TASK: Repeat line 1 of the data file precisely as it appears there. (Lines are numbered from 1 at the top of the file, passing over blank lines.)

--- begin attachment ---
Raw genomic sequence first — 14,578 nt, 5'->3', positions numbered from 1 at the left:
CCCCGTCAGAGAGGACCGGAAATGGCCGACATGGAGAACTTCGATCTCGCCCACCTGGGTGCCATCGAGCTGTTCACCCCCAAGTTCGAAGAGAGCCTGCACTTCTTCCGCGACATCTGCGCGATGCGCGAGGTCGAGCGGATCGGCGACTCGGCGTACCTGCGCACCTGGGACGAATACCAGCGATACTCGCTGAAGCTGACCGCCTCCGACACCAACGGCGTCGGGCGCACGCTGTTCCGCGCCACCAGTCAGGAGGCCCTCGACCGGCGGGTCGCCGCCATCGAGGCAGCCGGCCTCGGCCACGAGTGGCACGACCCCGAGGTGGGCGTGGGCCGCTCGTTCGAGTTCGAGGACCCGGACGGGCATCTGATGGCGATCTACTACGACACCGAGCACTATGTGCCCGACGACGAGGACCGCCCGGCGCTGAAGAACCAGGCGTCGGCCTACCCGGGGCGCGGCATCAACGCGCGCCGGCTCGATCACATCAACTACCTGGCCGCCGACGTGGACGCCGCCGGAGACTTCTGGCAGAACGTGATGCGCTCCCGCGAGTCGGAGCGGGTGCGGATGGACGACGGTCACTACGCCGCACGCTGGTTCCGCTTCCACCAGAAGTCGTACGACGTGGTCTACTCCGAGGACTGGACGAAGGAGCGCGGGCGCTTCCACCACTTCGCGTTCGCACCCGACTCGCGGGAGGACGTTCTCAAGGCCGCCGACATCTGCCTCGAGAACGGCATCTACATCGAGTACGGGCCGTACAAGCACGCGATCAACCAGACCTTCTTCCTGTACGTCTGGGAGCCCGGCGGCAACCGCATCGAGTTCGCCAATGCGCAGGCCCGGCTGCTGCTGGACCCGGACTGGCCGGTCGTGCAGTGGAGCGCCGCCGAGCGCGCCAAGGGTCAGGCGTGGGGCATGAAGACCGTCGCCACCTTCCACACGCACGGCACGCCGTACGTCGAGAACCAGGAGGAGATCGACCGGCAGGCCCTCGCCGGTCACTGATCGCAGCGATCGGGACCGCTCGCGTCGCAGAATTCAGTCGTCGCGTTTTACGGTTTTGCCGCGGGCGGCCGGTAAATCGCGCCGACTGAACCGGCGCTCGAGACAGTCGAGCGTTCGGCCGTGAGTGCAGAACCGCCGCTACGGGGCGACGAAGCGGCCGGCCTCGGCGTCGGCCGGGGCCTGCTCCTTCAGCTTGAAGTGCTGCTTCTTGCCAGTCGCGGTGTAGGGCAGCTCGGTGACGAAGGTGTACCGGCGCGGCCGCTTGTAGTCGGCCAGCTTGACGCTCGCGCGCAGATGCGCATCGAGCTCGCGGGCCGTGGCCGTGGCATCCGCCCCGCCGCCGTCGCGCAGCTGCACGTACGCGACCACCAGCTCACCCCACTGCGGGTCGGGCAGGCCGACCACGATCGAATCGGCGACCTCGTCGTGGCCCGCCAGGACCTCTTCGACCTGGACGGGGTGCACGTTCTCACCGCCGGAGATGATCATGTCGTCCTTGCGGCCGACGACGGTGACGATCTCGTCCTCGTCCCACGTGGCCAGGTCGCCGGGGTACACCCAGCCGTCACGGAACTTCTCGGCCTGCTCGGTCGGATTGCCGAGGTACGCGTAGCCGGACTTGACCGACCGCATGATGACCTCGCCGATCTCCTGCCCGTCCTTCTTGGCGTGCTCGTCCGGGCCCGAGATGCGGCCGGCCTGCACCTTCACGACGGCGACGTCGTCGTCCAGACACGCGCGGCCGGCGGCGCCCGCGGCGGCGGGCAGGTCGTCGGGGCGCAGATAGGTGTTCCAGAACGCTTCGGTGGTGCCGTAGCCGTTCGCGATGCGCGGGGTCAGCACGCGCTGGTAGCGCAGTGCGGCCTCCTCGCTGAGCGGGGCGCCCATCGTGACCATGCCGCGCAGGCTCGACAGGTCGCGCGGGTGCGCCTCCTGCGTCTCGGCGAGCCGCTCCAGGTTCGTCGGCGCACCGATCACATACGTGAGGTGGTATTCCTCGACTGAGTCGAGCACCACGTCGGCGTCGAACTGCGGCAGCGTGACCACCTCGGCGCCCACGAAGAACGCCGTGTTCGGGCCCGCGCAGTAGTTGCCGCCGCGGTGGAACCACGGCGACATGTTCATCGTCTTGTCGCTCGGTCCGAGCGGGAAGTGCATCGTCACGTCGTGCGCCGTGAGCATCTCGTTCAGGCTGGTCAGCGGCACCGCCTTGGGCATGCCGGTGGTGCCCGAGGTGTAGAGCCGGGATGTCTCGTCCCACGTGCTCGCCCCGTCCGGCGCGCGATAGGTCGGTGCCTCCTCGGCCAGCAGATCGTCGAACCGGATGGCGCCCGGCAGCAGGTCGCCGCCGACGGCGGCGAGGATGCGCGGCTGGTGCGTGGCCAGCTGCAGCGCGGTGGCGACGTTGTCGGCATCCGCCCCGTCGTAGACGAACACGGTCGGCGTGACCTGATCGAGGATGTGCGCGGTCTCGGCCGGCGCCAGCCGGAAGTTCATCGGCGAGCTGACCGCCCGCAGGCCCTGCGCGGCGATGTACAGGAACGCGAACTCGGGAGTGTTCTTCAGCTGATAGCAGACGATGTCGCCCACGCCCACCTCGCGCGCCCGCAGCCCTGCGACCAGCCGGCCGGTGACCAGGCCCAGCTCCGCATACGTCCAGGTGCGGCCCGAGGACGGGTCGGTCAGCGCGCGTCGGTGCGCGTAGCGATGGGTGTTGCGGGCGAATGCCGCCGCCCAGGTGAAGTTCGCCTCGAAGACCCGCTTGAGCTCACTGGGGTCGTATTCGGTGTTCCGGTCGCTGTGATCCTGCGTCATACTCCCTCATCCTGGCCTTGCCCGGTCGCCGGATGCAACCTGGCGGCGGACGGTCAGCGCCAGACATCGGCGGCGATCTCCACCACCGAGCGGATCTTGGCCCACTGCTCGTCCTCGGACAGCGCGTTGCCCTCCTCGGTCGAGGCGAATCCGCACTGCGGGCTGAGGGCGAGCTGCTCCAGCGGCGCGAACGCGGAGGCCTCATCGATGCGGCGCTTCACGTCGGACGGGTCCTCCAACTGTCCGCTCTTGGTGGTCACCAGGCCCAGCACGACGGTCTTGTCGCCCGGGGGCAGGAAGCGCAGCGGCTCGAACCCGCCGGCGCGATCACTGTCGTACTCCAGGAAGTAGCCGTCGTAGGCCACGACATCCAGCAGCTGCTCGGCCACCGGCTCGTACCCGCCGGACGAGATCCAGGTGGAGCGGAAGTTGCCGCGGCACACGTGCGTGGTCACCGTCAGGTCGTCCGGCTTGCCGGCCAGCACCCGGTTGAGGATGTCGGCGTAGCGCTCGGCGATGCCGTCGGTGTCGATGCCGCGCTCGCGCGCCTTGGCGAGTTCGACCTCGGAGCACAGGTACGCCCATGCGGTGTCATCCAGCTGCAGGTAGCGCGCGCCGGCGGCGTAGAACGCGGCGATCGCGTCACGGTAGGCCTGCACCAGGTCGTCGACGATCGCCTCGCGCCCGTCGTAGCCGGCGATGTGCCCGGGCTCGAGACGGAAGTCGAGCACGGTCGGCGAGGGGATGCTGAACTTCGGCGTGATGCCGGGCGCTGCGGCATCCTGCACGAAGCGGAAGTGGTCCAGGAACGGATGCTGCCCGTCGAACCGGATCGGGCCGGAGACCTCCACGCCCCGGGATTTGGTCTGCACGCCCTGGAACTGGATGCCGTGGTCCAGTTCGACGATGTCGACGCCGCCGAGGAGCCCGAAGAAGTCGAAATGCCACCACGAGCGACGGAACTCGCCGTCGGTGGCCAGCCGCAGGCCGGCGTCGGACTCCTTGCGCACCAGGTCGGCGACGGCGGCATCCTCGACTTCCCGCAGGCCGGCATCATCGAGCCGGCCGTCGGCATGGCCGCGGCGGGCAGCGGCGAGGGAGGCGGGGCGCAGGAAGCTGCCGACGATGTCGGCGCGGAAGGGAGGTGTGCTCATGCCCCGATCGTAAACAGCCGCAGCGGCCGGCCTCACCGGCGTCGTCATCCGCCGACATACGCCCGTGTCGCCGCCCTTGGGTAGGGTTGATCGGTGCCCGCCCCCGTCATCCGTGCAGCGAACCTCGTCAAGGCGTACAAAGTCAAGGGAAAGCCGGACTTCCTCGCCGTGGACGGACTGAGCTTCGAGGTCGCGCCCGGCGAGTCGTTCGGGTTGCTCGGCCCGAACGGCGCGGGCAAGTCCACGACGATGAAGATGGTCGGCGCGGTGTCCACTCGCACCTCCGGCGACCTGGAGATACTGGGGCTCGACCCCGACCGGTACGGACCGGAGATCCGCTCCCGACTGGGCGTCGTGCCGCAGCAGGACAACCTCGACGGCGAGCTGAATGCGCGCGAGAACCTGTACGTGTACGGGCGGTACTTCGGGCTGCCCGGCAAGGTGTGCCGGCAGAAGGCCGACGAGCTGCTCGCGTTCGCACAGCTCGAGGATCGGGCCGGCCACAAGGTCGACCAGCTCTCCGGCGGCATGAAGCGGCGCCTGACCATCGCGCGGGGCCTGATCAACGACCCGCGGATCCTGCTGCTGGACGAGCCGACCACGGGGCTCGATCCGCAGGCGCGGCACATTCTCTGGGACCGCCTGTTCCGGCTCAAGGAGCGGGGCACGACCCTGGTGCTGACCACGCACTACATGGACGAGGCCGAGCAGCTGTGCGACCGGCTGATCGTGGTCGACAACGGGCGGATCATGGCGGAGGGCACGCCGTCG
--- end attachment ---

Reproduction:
Raw genomic sequence first — 14,578 nt, 5'->3', positions numbered from 1 at the left: